Fantasy players would do best to just ignore the ratio stats and focus instead on K/BB rates, expecting that ratio will follow.
Fortunately for those that do not, K/BB and ratio are well correlated. But when the two do not seem to mesh, I put a lot more stock in K/BB. And I also believe that a pitcher's unexpectedly good WHIP is real when it's accompanied by a sudden surge in K/BB. Really, that goes for all unexpectedly good pitching performances. When the K/BB is at an elite level – approaching 3/1 or better – the category windfalls are much more likely to be lasting.
This year, the top 25 pitchers in K/BB ratio have an average WHIP of 1.15. That range is Brandon Morrow's(notes) 3.16 to Roy Halladay's(notes) sick 7.41. And if you take all the pitchers who qualify for an ERA title and have a K/BB under 2/1, the average WHIP is 1.44 (that's the average of all the WHIPs not the average of all the stats).
First, the charts. Then we'll on the outliers.
Morrow, Garcia, Lilly, Hudson and Sanchez are really lagging in ratio. They should all be 1.15 or so, not 1.30-plus. This is huge when hundredths or even thousandths of a point in team WHIP can mean the difference in a standings point or two that determines whether you are an also-ran or a champion.
Of course, some such as Jordan Zimmermann have been very unlucky in translating that level of dominance to wins. But that's why your league should move from wins to quality starts, as we've noted in this space previously.
Sanchez has six wins plus a 4.00 ERA and is really looking like a fungible guy in the categories but I strongly caution against you viewing him that way in 2012 or even for the remainder of 2011. When something doesn't make sense, I do not expect it to correct the next season. I expect it to correct today.
Colon is obviously a risk given his age and the mysteries involving whatever voodoo was done to his arm during his year off. There's risk for him even this year, more than would be the case for a pitcher with that type of K/BB normally. I can't quantify why, precisely. But I feel it's prudent to tread carefully as the 2011 innings start piling up.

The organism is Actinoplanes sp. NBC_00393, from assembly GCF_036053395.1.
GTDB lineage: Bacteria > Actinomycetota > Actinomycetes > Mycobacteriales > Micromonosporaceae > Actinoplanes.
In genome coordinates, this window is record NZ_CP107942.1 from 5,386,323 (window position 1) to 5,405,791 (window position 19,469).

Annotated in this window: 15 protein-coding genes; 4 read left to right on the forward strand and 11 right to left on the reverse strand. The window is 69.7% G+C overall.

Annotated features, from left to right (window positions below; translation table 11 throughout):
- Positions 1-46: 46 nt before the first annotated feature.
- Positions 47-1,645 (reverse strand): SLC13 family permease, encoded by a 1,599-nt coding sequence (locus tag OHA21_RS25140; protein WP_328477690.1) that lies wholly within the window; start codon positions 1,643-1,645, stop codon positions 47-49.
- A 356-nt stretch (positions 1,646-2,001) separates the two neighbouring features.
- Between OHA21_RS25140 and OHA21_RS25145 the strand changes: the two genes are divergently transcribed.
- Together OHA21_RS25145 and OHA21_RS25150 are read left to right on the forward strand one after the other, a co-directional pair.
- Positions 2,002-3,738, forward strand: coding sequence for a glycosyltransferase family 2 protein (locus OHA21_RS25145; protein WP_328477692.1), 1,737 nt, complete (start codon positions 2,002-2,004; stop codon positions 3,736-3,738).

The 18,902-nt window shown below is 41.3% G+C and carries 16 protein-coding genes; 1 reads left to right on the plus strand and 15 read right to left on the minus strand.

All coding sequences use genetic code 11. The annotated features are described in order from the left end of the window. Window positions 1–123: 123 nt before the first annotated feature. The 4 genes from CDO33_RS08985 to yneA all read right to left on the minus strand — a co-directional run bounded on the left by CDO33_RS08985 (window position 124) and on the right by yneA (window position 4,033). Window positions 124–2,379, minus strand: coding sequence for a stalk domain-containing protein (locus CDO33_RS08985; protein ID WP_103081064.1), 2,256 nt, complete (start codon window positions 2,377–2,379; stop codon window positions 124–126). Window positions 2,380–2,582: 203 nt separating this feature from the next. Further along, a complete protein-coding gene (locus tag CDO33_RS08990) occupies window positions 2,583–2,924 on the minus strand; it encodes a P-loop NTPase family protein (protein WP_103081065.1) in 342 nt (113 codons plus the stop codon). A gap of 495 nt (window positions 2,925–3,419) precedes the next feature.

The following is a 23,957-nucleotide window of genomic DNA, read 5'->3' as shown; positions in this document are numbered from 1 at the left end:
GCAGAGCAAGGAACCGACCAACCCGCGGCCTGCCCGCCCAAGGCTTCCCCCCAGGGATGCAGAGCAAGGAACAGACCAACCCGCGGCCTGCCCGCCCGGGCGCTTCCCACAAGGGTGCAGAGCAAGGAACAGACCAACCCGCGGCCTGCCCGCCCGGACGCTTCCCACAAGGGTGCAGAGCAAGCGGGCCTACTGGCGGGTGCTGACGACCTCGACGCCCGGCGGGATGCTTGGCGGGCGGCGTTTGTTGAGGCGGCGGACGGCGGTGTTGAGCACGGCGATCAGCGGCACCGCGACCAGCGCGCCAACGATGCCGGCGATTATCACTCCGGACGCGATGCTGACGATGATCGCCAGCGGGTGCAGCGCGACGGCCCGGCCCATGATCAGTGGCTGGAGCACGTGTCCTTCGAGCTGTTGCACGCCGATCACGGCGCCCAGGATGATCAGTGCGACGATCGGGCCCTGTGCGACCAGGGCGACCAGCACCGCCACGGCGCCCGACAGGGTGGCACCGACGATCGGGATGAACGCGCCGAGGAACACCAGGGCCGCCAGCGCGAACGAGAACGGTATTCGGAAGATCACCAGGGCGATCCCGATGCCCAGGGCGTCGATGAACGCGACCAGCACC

I'd draft Hudson as a No. 3 starter next year, for sure. Kennedy, too. Not that you'll have to. Ditto for Sanchez, of course. Can you see a K/BB-based "punt pitching early" strategy emerging even in leagues with innings caps?
Karstens seems completely random this year but look at that K/BB. There's not enough Ks to be useful in a standard Yahoo! format. But deep leaguers should always find a place for a National Leaguer in a pitcher's park who has walked 25 in 136 frames.
Here's the bad news, the lucky guys with bad K/BB. Really only two notables here:
All three rank between 87-93 in K/BB. But look at those WHIPs. They're anywhere from .15 to .30 better than they should be. Hellickson and probably Chacin will be drafted before Sanchez for sure. But not by me.
Michael Salfino writes and edits the SNYWhyGuys blog that projects player and team performance for New Yorkers. He's also a quantative sports analyst whose writing regularly appears in the Wall Street Journal.